Ray: Well, I think you are present and you just live right versus...and if anything I've learned is that most of the things you've done, you just gone after because they've been opportunities to learn more, it's try things you haven't done before. And yeah, I'm surprised but also not surprised that I guess things were not really planned but, I mean, I guess that's, in my opinion, the point of life is experience as many things as you can.
David: Yeah, exactly. Experience as much as you can. It's like life is too short. It's that bucket list. It's so critical. It's like really, you need to have a bucket list, like, what are you gonna do? [01:13:21] Where are you gonna go? What are you gonna see?
You know what? I'll tell you some of the greatest things I've done in my life. When you see the "Mona Lisa" for the first time and you realize it's this tiny little canvass instead of like...I remember the first time I saw it back in the day. It was in the middle of the gallery, not at the end where it is today protected. I remember I walked back and forth and the guard was laughing because he's seen it a thousand times. I'm looking, where the hell is it? And like, all of a sudden, I realized, like, this little canvass in the middle, like, holy shit. Like, didn't you think it was a huge, big canvass? You only saw the picture in a book. And you heard so much about it. I just assumed it was some big canvass, and you see, wow. This is crazy.
The first time I saw the "Last Supper" was a holy religious experience for me because the immenseness of it, the beauty of it. And then, if you've ever seen it, so you know that on the opposite wall is another fresco by a leading painter of the same time, who was painting at the same time as he was, and you can see the difference. It was like stick figures against his work. But that was the work of the time, and you realize when you look back and you say, "Oh my God. This wasn't just genius. This was revolutionary genius." And forget "The Da Vinci Code" and all the bullshit. This was just revolutionary genius, you know.
And so to me, those are things you need to experience in your life, things that just give you revelation and just make you just sit up and wonder at the marvels of the universe. So there you go.
Ray: Is there anything left that you want to experience and accomplish that you haven't yet? [01:15:15] You wanna build an app or something? [01:15:19]
David: Yeah, I've done that, been there, done that. You know, I'd like to go into space. I always wanted to be an astronaut. You know, I grew up listening on a little transistor radio. When John Glenn went up, I listened live, I remember, on the rooftop. I was in fourth grade in school. And I had a little transistor and I think I had the only one in the class at the time. I was always interested. It's just funny like I was always interested in stuff like that.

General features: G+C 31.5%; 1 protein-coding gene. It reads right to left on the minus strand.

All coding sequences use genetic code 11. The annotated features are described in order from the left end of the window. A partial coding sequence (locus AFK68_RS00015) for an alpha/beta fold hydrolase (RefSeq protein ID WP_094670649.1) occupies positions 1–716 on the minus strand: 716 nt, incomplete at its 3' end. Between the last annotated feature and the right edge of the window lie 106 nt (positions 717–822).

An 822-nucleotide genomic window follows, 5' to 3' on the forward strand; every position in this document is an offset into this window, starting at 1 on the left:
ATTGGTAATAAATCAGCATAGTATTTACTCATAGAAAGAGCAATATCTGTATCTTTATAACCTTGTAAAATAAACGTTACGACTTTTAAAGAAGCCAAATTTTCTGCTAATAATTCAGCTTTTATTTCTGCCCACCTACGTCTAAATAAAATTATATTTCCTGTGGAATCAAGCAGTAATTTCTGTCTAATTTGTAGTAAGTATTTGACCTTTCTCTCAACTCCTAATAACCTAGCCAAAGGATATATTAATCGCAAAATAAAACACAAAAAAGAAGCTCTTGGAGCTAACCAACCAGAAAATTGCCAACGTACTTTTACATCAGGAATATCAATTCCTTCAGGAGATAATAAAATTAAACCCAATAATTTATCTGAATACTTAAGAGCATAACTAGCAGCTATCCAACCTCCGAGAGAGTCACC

And I remember my friends cramming around as we listened to John Glenn going up. I still remember actually, I swear to you, where we were standing on the rooftop. I went to school in the city and it was unbelievable. And our playground was on the roof, obviously. And there we were, and I was listening, and I always wanted to be an astronaut. I'd love to go to space. I'd love to just to see it, to experience it. I did the...
I flew on the Concorde once, and that was, like, an experience because you know, you got to see the curve of the earth and you went faster than sound. And that was as close I've ever gotten to it but I really would like to go into space.
I wanna go skydiving. That's one that I will do in the next, hopefully, couple of months. I'm scared shitless of heights so I keep doing crazy things to, not to overcome it, but just to do it. And I don't think I'll ever overcome the fear but just to sort of make the fear irrelevant. That's one of the things I wanna do. And beyond that, I like nothing more than just kinda hanging out with my family and friends and my favorite thing.
Ray: All right. David, thank you very, very much.
Vocalist: People try to put us down. (Talking 'bout my generation)